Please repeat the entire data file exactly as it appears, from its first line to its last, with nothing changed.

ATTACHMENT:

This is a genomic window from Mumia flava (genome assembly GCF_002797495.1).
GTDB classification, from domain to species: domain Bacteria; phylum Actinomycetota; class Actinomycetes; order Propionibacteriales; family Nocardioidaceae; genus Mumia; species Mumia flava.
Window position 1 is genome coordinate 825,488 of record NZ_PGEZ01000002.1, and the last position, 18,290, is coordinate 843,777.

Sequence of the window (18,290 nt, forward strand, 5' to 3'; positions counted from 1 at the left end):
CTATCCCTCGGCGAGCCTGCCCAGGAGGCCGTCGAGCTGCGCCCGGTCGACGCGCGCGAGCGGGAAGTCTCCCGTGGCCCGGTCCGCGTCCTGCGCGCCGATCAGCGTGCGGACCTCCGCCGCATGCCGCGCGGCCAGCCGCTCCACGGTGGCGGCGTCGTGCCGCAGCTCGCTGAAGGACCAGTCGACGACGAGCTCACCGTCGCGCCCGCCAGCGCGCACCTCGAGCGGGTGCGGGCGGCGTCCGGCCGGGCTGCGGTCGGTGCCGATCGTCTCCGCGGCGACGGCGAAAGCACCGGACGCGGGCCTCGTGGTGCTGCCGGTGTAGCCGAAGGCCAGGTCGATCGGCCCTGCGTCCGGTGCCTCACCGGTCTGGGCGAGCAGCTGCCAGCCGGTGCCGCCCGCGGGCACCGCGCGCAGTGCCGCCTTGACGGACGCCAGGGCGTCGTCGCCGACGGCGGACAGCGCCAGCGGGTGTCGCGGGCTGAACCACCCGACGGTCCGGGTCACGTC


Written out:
This is a genomic window from Mumia flava (genome assembly GCF_002797495.1).
GTDB classification, from domain to species: domain Bacteria; phylum Actinomycetota; class Actinomycetes; order Propionibacteriales; family Nocardioidaceae; genus Mumia; species Mumia flava.
Window position 1 is genome coordinate 825,488 of record NZ_PGEZ01000002.1, and the last position, 18,290, is coordinate 843,777.

Sequence of the window (18,290 nt, forward strand, 5' to 3'; positions counted from 1 at the left end):
CTATCCCTCGGCGAGCCTGCCCAGGAGGCCGTCGAGCTGCGCCCGGTCGACGCGCGCGAGCGGGAAGTCTCCCGTGGCCCGGTCCGCGTCCTGCGCGCCGATCAGCGTGCGGACCTCCGCCGCATGCCGCGCGGCCAGCCGCTCCACGGTGGCGGCGTCGTGCCGCAGCTCGCTGAAGGACCAGTCGACGACGAGCTCACCGTCGCGCCCGCCAGCGCGCACCTCGAGCGGGTGCGGGCGGCGTCCGGCCGGGCTGCGGTCGGTGCCGATCGTCTCCGCGGCGACGGCGAAAGCACCGGACGCGGGCCTCGTGGTGCTGCCGGTGTAGCCGAAGGCCAGGTCGATCGGCCCTGCGTCCGGTGCCTCACCGGTCTGGGCGAGCAGCTGCCAGCCGGTGCCGCCCGCGGGCACCGCGCGCAGTGCCGCCTTGACGGACGCCAGGGCGTCGTCGCCGACGGCGGACAGCGCCAGCGGGTGTCGCGGGCTGAACCACCCGACGGTCCGGGTCACGTC